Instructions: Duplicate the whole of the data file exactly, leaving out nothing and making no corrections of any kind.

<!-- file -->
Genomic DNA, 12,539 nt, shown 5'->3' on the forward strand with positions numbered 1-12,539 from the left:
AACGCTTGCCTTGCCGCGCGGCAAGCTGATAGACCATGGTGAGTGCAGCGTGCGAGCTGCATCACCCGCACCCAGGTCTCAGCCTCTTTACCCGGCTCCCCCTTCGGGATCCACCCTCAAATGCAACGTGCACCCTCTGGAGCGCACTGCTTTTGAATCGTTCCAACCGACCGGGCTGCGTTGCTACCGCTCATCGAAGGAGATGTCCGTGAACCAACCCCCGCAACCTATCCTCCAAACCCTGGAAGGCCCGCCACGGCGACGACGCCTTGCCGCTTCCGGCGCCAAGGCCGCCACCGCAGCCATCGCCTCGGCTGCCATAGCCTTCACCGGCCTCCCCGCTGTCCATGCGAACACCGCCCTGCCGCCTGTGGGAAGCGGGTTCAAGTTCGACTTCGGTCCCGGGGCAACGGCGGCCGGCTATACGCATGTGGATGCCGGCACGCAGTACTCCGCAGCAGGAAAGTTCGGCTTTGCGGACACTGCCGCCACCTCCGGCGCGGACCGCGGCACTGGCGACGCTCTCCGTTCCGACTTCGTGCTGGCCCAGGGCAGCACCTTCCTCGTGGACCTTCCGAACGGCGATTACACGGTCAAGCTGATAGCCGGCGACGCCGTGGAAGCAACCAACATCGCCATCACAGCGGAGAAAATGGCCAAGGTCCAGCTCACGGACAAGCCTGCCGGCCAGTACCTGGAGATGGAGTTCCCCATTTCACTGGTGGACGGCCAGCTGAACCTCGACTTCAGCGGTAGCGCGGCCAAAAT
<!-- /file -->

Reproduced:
Genomic DNA, 12,539 nt, shown 5'->3' on the forward strand with positions numbered 1-12,539 from the left:
AACGCTTGCCTTGCCGCGCGGCAAGCTGATAGACCATGGTGAGTGCAGCGTGCGAGCTGCATCACCCGCACCCAGGTCTCAGCCTCTTTACCCGGCTCCCCCTTCGGGATCCACCCTCAAATGCAACGTGCACCCTCTGGAGCGCACTGCTTTTGAATCGTTCCAACCGACCGGGCTGCGTTGCTACCGCTCATCGAAGGAGATGTCCGTGAACCAACCCCCGCAACCTATCCTCCAAACCCTGGAAGGCCCGCCACGGCGACGACGCCTTGCCGCTTCCGGCGCCAAGGCCGCCACCGCAGCCATCGCCTCGGCTGCCATAGCCTTCACCGGCCTCCCCGCTGTCCATGCGAACACCGCCCTGCCGCCTGTGGGAAGCGGGTTCAAGTTCGACTTCGGTCCCGGGGCAACGGCGGCCGGCTATACGCATGTGGATGCCGGCACGCAGTACTCCGCAGCAGGAAAGTTCGGCTTTGCGGACACTGCCGCCACCTCCGGCGCGGACCGCGGCACTGGCGACGCTCTCCGTTCCGACTTCGTGCTGGCCCAGGGCAGCACCTTCCTCGTGGACCTTCCGAACGGCGATTACACGGTCAAGCTGATAGCCGGCGACGCCGTGGAAGCAACCAACATCGCCATCACAGCGGAGAAAATGGCCAAGGTCCAGCTCACGGACAAGCCTGCCGGCCAGTACCTGGAGATGGAGTTCCCCATTTCACTGGTGGACGGCCAGCTGAACCTCGACTTCAGCGGTAGCGCGGCCAAAAT